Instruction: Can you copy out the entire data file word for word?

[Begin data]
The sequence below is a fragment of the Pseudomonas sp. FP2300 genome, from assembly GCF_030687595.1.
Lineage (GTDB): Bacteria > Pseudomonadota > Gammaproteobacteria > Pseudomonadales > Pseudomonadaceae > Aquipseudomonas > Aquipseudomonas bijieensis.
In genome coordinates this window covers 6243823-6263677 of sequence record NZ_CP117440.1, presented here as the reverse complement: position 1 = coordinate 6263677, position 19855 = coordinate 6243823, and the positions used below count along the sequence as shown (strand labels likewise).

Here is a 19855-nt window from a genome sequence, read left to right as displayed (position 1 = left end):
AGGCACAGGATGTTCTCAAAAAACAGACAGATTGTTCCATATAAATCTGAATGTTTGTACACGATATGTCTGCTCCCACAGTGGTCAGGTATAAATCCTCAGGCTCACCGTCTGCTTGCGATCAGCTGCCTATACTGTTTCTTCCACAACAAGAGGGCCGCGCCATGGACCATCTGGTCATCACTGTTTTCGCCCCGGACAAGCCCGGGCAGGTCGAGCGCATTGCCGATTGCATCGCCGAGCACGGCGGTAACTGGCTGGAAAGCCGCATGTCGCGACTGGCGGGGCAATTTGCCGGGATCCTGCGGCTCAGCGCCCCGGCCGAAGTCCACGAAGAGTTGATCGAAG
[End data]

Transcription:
The sequence below is a fragment of the Pseudomonas sp. FP2300 genome, from assembly GCF_030687595.1.
Lineage (GTDB): Bacteria > Pseudomonadota > Gammaproteobacteria > Pseudomonadales > Pseudomonadaceae > Aquipseudomonas > Aquipseudomonas bijieensis.
In genome coordinates this window covers 6243823-6263677 of sequence record NZ_CP117440.1, presented here as the reverse complement: position 1 = coordinate 6263677, position 19855 = coordinate 6243823, and the positions used below count along the sequence as shown (strand labels likewise).

Here is a 19855-nt window from a genome sequence, read left to right as displayed (position 1 = left end):
AGGCACAGGATGTTCTCAAAAAACAGACAGATTGTTCCATATAAATCTGAATGTTTGTACACGATATGTCTGCTCCCACAGTGGTCAGGTATAAATCCTCAGGCTCACCGTCTGCTTGCGATCAGCTGCCTATACTGTTTCTTCCACAACAAGAGGGCCGCGCCATGGACCATCTGGTCATCACTGTTTTCGCCCCGGACAAGCCCGGGCAGGTCGAGCGCATTGCCGATTGCATCGCCGAGCACGGCGGTAACTGGCTGGAAAGCCGCATGTCGCGACTGGCGGGGCAATTTGCCGGGATCCTGCGGCTCAGCGCCCCGGCCGAAGTCCACGAAGAGTTGATCGAAG